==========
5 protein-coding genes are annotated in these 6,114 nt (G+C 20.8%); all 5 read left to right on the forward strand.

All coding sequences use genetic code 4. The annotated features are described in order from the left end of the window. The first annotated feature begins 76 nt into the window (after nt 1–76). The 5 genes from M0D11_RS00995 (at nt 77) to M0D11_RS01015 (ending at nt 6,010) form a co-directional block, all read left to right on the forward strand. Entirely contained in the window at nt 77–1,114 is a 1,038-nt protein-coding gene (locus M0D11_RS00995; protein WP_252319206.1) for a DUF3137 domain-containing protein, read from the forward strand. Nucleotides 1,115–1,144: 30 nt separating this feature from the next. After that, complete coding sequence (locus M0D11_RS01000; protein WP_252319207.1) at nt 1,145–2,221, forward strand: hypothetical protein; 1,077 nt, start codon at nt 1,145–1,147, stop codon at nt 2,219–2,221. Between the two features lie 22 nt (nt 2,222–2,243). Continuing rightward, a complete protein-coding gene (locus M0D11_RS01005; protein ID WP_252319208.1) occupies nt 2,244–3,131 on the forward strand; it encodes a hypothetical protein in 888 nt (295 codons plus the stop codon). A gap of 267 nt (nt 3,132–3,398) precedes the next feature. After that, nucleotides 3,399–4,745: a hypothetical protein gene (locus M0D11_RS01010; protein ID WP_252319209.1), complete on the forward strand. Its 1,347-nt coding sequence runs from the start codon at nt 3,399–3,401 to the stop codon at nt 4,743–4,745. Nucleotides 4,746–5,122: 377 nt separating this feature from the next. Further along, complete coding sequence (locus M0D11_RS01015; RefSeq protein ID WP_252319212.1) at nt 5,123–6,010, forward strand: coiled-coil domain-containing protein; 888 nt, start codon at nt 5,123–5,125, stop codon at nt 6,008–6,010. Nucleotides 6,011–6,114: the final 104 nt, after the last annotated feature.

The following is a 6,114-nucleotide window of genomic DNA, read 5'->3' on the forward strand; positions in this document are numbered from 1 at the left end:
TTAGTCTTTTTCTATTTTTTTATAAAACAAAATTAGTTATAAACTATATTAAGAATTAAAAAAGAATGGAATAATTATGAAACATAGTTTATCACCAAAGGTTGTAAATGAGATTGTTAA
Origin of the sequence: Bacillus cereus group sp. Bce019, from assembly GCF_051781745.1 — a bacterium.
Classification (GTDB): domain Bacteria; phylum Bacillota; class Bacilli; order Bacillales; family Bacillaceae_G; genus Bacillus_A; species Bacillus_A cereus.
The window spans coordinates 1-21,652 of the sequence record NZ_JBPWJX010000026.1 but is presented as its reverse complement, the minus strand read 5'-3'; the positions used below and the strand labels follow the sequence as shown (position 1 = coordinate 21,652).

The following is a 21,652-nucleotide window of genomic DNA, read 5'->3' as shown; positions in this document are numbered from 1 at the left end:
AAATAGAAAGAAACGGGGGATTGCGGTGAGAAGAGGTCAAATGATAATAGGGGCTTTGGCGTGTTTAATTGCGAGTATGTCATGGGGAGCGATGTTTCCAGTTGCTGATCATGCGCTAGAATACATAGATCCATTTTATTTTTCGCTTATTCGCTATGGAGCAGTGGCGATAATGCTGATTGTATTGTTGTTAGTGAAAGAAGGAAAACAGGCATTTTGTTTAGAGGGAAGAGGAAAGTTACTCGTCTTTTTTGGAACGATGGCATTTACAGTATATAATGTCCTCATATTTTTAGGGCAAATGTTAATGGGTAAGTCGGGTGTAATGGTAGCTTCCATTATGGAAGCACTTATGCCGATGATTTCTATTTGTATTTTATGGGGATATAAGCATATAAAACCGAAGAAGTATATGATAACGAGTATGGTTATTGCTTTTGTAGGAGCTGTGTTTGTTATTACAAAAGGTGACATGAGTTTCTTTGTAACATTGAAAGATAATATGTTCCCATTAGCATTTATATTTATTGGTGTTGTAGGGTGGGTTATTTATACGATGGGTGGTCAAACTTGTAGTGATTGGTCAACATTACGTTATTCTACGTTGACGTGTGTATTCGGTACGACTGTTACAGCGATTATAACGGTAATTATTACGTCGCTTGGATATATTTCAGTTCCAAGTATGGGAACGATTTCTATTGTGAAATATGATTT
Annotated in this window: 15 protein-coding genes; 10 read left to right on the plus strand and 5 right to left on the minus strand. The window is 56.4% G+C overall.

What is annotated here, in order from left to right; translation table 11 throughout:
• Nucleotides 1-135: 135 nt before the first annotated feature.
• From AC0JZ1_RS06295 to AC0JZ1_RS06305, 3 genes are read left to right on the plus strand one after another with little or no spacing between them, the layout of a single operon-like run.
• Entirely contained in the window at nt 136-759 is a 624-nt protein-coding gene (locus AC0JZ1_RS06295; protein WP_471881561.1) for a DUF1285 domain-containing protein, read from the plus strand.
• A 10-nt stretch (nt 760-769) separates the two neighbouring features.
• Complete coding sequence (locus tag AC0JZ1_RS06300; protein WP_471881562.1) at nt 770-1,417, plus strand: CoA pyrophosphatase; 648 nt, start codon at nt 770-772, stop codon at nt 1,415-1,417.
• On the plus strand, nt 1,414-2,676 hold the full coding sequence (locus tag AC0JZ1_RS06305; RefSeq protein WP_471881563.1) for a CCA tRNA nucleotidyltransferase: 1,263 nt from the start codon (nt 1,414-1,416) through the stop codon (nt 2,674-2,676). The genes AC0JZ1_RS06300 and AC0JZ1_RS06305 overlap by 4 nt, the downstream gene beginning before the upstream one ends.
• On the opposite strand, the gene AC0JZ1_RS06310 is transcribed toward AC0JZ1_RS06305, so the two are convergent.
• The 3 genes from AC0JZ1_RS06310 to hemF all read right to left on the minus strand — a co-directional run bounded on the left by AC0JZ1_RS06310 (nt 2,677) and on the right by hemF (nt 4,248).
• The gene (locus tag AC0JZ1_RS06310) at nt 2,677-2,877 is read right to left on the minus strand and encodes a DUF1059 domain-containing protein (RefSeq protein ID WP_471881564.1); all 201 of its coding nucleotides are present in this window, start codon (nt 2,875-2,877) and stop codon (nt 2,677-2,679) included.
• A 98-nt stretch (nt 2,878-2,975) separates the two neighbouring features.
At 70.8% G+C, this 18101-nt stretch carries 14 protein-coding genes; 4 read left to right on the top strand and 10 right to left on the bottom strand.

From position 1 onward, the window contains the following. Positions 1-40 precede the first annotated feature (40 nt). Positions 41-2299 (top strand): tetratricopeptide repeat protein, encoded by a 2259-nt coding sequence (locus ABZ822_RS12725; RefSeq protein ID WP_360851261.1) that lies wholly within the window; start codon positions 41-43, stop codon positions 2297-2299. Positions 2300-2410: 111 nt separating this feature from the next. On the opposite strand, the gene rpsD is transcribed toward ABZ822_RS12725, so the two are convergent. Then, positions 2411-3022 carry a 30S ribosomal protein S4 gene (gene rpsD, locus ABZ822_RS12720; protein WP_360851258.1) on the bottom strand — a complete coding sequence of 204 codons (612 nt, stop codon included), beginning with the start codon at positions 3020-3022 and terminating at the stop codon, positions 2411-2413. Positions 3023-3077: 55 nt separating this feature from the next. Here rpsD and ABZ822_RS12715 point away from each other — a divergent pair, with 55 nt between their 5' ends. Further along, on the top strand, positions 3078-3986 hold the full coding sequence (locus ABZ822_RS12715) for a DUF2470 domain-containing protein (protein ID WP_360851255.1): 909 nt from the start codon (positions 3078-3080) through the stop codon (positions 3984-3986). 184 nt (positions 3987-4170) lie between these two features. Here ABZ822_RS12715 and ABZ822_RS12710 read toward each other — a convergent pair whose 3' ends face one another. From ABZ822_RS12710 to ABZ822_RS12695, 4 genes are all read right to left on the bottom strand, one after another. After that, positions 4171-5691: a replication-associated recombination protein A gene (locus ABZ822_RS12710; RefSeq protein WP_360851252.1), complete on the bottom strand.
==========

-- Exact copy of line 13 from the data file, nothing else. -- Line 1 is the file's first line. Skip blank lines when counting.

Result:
• From AC0JZ1_RS06295 to AC0JZ1_RS06305, 3 genes are read left to right on the plus strand one after another with little or no spacing between them, the layout of a single operon-like run.